According to Google, Google may be working on turning Android phones into a hivemind that can find lost devices, much like Apple’s Find My Network Analysis carried out by 9to5Google. A toggle for the feature appeared in a beta from Google Play Services, with code referencing phones’ ability to find other devices, potentially signaling that Android phones might be easier to find soon.

According to Google’s support page, the current Find My Device system can only find phones that are switched on, have a data or WiFi signal, and have location services enabled. At this early stage, it’s unclear which of these limitations the relay networking feature – apparently called Spot – would solve, but if you’re looking for a lost phone, it’s good to have an advantage.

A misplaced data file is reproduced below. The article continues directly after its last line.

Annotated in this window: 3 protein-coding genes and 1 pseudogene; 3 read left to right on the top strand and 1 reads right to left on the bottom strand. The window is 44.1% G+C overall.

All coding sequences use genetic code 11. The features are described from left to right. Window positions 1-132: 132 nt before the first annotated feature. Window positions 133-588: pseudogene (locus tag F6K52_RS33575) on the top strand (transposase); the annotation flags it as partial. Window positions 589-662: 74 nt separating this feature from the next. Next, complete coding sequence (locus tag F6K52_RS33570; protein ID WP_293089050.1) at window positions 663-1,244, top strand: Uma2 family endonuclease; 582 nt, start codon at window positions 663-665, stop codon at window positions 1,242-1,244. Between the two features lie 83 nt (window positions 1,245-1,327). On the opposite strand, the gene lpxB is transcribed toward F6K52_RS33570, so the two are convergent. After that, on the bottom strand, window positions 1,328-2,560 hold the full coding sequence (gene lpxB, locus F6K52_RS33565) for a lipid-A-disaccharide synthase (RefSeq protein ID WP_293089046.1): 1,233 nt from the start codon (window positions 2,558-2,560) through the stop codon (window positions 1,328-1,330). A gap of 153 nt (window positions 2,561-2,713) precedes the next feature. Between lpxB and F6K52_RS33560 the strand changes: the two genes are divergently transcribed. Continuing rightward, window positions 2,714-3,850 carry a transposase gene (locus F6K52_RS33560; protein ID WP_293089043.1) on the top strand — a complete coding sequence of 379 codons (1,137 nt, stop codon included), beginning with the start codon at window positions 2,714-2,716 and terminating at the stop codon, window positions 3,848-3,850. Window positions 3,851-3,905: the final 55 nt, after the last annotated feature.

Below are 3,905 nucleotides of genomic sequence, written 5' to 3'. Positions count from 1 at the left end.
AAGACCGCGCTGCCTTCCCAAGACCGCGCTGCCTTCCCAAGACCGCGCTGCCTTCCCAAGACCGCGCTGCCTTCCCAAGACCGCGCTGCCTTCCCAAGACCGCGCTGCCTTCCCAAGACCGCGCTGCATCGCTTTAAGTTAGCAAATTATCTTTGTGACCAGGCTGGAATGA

Google has other projects that involve using a network of Android phones – especially its – Earthquake detection function. While the implementation varies, the underlying concept is likely very similar: there are more than 3 billion active Android devices, which represents a huge amount of information, be it accelerometer data or the location of a misplaced phone.

9to5Google found a setting that allows users to turn off the feature so their phone won’t help find other devices. Given the limited information, it’s unclear whether the Find My Device network can find things other than phones, like Apple’s Find My network or Samsung’s Galaxy Find network. And of course, since this is unpacked code from a beta version, these changes may never be released in an actual public version.

Google did not immediately respond to the request for comment on the future feature.

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